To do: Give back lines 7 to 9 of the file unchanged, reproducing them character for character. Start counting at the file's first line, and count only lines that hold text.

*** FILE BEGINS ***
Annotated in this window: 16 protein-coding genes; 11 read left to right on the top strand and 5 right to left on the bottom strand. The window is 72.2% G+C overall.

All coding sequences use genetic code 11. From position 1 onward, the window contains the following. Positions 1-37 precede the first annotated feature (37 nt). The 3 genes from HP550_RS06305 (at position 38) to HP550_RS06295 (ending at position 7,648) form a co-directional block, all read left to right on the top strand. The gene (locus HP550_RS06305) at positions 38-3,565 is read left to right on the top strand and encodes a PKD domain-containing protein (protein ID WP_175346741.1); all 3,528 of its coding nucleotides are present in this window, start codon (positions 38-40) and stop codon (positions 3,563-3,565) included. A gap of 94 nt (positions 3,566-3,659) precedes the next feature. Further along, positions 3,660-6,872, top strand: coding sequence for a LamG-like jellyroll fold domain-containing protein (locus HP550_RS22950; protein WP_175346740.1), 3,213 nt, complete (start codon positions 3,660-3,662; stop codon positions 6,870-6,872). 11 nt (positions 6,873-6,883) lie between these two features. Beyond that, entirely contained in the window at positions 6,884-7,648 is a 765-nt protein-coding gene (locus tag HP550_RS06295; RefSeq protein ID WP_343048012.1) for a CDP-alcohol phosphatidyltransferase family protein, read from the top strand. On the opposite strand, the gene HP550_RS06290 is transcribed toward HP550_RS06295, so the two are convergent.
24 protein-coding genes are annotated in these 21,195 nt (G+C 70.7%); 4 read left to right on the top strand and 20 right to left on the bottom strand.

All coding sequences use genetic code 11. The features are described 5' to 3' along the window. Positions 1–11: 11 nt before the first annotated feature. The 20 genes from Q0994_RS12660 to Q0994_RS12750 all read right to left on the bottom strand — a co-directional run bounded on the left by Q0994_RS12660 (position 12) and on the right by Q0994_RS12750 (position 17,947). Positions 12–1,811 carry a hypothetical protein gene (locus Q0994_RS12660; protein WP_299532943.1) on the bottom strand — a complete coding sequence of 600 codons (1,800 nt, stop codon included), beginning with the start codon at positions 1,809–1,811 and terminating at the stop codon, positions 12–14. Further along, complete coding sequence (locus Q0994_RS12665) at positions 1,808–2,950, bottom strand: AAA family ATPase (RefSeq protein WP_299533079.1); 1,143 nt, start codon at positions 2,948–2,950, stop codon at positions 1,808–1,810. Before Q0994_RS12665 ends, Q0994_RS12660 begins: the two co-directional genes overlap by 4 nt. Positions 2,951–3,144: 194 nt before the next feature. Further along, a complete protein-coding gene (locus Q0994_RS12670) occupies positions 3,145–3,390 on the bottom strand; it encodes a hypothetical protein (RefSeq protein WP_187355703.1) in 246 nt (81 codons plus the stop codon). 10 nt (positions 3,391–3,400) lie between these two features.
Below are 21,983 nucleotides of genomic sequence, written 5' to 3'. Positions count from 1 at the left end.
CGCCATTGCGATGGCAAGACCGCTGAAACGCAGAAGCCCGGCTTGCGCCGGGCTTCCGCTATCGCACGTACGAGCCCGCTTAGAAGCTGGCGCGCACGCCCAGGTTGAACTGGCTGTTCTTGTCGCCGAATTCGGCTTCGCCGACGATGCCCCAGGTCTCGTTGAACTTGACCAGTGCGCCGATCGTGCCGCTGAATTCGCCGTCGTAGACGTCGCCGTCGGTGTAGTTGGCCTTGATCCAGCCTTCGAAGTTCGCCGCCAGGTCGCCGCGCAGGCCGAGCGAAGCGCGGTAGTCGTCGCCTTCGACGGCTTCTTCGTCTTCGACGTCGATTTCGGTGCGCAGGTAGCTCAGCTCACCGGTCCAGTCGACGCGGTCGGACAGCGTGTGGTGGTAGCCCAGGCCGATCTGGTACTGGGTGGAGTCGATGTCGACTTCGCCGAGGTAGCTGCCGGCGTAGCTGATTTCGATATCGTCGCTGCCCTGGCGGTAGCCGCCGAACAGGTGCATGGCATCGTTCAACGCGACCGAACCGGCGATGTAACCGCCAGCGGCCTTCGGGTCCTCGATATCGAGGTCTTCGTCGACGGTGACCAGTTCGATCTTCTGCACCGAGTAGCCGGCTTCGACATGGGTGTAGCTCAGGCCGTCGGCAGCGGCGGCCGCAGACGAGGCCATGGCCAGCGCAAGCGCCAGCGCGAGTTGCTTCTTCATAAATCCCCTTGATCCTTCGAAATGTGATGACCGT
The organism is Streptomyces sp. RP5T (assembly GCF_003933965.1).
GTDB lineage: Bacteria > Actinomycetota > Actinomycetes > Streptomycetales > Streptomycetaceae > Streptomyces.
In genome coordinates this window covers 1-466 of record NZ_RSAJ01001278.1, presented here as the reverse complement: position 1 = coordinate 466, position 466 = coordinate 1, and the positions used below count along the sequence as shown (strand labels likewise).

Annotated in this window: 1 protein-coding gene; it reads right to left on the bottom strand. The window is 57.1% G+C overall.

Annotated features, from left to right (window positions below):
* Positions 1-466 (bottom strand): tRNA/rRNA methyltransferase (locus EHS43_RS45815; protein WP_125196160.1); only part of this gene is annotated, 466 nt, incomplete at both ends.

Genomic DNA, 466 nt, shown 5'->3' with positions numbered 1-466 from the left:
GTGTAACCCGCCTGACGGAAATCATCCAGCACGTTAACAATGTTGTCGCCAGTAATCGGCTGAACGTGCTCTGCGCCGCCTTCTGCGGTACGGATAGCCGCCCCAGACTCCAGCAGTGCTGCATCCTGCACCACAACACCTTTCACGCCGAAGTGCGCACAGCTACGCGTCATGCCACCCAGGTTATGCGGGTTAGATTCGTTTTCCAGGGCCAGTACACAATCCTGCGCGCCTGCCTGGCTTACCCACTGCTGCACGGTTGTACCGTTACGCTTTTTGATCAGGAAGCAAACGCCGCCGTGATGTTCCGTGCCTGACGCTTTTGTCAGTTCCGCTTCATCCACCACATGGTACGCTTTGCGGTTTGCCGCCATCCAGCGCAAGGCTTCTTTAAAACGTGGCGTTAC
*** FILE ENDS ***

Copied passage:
The organism is Streptomyces sp. RP5T (assembly GCF_003933965.1).
GTDB lineage: Bacteria > Actinomycetota > Actinomycetes > Streptomycetales > Streptomycetaceae > Streptomyces.
In genome coordinates this window covers 1-466 of record NZ_RSAJ01001278.1, presented here as the reverse complement: position 1 = coordinate 466, position 466 = coordinate 1, and the positions used below count along the sequence as shown (strand labels likewise).